Are Women Getting More Violent?Latest
People love to claim that female-on-male violence is “on the rise,” often with a certain salacious glee. But there’s a lot more to the story.
There’s a terrific piece by Salon’s Lynn Harris examining the question of the alleged “epidemic” — as epitomized by Teen Mom Amber Portwood‘s on-camera outbursts. This in itself is telling: while people might point to Amber’s behavior as a sign of some larger degeneration, there’s no sense of urgency to the tsk-tsking: the violence, after all, is on-camera; Amber is smaller than Gary; surely he, in this scenario, comes off as much a sad sack as she does an aggressor (never mind that any retaliation would change the tone of the situation dramatically). To point to this as a sign of anything beyond the culture of reality TV is both misleading and trivializing — even as it seeks to sensationalize an issue that, in Harris’ view, is being dangerously overblown.
For one thing, she says, talk that female and male domestic violence is, at this point, equivalent is dangerous and misleading. Says she,
Let’s see what the stats really say, and what they mean in context. The DOJ’s numbers do contain this one perhaps surprising stat among many, many others: Males and females in violent relationships are “hit, slapped, or knocked down” by partners at almost exactly the same rate. Other research accumulating since at least 2000 suggests that, in fact, females are at least as likely as males to perpetrate intimate partner violence and that abusive relationships often involve mutual violence. So if you were cherry-picking, or very-broad-stroking, you could sort of call it even…Except it’s not. Not at all. Experts say the raw, in-a-vacuum numbers don’t even start to tell the whole story of a given relationship, or of the complex dynamics of domestic violence. Other DOJ data shows men are more likely to be attacked with a knife or hit with a thrown object; women are more likely to be grabbed, held or tripped, raped, or sexually assaulted. Perhaps more to the point, females are more likely than males to sustain severe or injurious violence and to require medical treatment.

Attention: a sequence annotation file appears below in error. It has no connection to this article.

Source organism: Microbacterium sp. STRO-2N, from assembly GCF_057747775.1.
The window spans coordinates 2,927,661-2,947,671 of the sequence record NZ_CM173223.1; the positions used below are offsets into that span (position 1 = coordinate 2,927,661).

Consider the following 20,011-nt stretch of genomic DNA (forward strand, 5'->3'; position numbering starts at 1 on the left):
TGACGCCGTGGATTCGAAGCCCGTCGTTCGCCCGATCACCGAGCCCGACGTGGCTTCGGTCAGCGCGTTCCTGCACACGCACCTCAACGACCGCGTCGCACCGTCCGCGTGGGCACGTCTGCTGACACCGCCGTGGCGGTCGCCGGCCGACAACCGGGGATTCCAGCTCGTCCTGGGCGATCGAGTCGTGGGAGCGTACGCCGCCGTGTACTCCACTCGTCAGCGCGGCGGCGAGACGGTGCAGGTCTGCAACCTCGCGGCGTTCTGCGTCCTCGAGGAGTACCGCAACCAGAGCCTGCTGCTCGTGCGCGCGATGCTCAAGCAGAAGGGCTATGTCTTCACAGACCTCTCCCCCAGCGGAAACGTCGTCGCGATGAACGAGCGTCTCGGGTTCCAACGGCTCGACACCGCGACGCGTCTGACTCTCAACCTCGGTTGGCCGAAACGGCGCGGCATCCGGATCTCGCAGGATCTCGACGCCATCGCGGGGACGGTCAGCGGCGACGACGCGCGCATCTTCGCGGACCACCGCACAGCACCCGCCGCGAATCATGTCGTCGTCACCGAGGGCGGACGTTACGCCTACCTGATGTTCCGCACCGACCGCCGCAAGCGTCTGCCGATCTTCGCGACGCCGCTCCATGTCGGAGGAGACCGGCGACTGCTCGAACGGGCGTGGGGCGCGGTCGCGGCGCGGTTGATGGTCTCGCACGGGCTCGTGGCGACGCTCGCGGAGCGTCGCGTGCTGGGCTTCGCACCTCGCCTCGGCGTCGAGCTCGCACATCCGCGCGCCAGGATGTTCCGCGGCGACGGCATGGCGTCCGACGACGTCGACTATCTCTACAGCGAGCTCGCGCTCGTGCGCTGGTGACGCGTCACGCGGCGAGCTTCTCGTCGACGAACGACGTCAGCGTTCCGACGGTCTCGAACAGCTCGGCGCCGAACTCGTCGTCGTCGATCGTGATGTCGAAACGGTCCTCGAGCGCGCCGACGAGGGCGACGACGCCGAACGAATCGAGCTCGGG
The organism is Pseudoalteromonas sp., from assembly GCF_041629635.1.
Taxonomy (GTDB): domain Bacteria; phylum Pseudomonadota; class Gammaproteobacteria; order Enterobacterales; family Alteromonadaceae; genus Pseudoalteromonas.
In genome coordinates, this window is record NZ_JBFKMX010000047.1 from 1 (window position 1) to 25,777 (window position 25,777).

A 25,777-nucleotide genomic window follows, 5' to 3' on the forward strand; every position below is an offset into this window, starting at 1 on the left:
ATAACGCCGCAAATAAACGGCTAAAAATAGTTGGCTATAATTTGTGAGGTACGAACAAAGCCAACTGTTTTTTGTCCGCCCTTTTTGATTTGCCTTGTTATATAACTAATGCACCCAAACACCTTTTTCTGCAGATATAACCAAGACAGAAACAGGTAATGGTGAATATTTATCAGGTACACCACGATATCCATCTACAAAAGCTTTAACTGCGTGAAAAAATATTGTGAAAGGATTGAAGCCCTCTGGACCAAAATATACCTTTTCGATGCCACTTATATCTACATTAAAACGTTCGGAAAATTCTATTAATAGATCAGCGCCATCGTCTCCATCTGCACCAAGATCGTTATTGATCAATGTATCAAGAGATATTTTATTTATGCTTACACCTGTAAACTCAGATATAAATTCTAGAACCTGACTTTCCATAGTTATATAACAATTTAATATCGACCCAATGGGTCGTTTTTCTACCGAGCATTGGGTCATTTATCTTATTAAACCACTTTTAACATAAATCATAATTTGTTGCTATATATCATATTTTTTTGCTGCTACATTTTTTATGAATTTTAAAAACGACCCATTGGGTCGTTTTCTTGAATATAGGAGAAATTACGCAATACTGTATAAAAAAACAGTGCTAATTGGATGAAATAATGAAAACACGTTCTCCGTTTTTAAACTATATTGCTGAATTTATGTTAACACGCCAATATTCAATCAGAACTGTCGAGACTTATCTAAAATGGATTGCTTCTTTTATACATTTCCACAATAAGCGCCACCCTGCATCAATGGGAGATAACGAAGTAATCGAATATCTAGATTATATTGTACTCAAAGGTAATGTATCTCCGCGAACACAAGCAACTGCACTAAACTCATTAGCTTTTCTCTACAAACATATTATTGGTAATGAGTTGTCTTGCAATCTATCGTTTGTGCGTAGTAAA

Simply put, while female domestic violence is of course terrible — and, yes, any domestic violence taking place in front of children is unacceptable — they are not the same. They have different motivations and different results. They can’t be compared or used as excuses. None of which is to say that it’s okay to trivialize or sensationalize female domestic violence — an impulse Harris ascribes to our ongoing fascination with violent women, almost always prurient — simply that it’s its own issue, not some twisted semblance of “equality” or byproduct of feminism.
The Amber example is a depressing jump-off point for discourse, but maybe an instructive one. Think about it: when people lament Amber’s violence, it’s not out of fear or some larger concern for men. Not because we are worried for Gary’s safety. Rather, we deplore it because she has somehow failed as a woman, as a mother, as a partner. The fact that she’s willing to do such things on camera is proof-positive that the acts themselves aren’t automatically considered reprehensible: in some ways, it took public outrage to make them so. Is her behavior unacceptable? Absolutely. But maybe our fascination is, too.